In only a few occasions have I seen a CFO go from pre-public company CFO to passing $1B in sales. It’s rare. CEOs need to be diligent to make sure they have the right CFO partner as their companies evolve in complexity and size. If you would like a consultative review, please contact me at dave@arnoldpartners.com or call 408-205-7373. As a corollary to this subject, my next blog will be about the importance of agreeing upon a good position specification when starting a search, “The Spec!” Stay tuned.

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How to Find the Right CFO, the Right Way, Right Away

My CEO clients are always asking me, “How long will this search take, Dave?”

By industry standards, an executive-level search takes between four and five months to complete, on average. This is backed by search industry statistics, as well as data from our project management software provider, Clockwork Recruiting, as noted in a memo they sent their customers last week.

Clockwork Findings

The Clockwork memo stated: “Over the last two years, Clockwork has been growing fast. We’ve signed up a lot of new executive search firms and we’ve migrated over 7,000 search projects from other systems like Bullhorn, Encore, Invenias, and Filefinder. Over that same two-year period, you—our Clockwork users—ran over 7,000 search projects inside Clockwork. This gave us two large, similarly-sized datasets to look at. We looked at “Days to Close,” a top Key Performance Indicator (KPI) in our industry measuring how long it takes to run a search project from start to placement. Thanks to you guys and your great work, the data show that projects run on Clockwork close 48% faster than the other guys.”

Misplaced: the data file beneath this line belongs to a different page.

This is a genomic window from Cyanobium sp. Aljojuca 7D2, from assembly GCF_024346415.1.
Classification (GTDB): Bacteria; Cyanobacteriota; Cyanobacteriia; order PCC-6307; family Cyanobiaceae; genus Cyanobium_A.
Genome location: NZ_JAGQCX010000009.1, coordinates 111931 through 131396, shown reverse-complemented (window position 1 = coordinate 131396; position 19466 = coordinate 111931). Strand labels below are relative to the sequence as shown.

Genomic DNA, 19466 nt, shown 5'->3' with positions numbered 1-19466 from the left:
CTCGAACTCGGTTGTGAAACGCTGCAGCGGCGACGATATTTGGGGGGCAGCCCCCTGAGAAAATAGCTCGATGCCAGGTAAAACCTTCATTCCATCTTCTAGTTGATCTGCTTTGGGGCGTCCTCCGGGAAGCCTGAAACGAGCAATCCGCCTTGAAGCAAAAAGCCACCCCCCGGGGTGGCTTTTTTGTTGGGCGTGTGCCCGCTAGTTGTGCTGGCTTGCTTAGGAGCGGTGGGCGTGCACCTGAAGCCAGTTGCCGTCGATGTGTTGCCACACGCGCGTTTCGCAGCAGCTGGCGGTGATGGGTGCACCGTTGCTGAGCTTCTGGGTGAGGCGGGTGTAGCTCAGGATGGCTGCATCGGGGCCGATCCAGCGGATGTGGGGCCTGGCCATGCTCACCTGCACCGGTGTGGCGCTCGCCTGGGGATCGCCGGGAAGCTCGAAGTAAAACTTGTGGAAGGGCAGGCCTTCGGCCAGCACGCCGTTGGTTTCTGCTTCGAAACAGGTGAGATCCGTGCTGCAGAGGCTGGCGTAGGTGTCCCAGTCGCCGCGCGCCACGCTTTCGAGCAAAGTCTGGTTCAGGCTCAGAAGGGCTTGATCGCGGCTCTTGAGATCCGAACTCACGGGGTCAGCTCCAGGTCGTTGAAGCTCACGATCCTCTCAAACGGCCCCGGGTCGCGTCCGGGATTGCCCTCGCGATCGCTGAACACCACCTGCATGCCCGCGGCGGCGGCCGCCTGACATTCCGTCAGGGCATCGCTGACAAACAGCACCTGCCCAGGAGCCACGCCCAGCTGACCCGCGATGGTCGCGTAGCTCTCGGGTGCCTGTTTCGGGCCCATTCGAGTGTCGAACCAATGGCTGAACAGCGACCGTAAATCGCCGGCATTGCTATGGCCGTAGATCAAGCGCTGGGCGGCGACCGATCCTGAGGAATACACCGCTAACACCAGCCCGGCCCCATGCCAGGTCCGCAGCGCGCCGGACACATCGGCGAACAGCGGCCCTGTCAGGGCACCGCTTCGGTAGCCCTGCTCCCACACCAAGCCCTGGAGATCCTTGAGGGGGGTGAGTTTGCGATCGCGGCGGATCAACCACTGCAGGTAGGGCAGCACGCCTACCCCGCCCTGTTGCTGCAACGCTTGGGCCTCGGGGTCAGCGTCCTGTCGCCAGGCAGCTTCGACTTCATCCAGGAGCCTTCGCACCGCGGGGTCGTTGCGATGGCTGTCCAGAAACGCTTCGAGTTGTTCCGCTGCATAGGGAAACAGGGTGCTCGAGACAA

Arnold Partners Beats the Clock

We discovered that Arnold Partners is running 30% faster in “Days to Close” than the average Clockwork user. So that puts us at the top of the industry for a key measure that almost every CEO asks me about. So “days to close” is important. By the time most of my clients call me, they are feeling like they should have hired a CFO months, or sometimes years, before. They generally have a strong sense of urgency and want to know that the project will be thorough AND timely.

One major reason we can move more quickly than our competition comes down to focus. We meet CFOs every day. When we are called on to find that needle in the hay stack, we probably know where it is, or only need to move a few straws to find it. It’s never a new search in the sense of having to build an entirely new database of connections every time—it’s really an organic outreach to people we already know, warm calls to people with whom we have influence, who gladly take our call. Even if the role is not for them, they are quick to make referrals. This is why we never outsource candidate calls to associates or third parties. The CFO community wants to hear from Dave. Period.

More Important than Speed: Accuracy

However, I want to emphasize: more important than speed is accuracy. In fact, I don’t really want to be known for being fast or the fastest if people associate that with recklessness, sloppiness or lack of lasting results. What I want to be known for is accuracy. The truth is, over the last 20 years of recruiting experience, we have placed only one CFO that did not work out—far less than 1% of all our placements. And honestly, the reason had nothing to do with our process.

The Bottom Line: Value Creation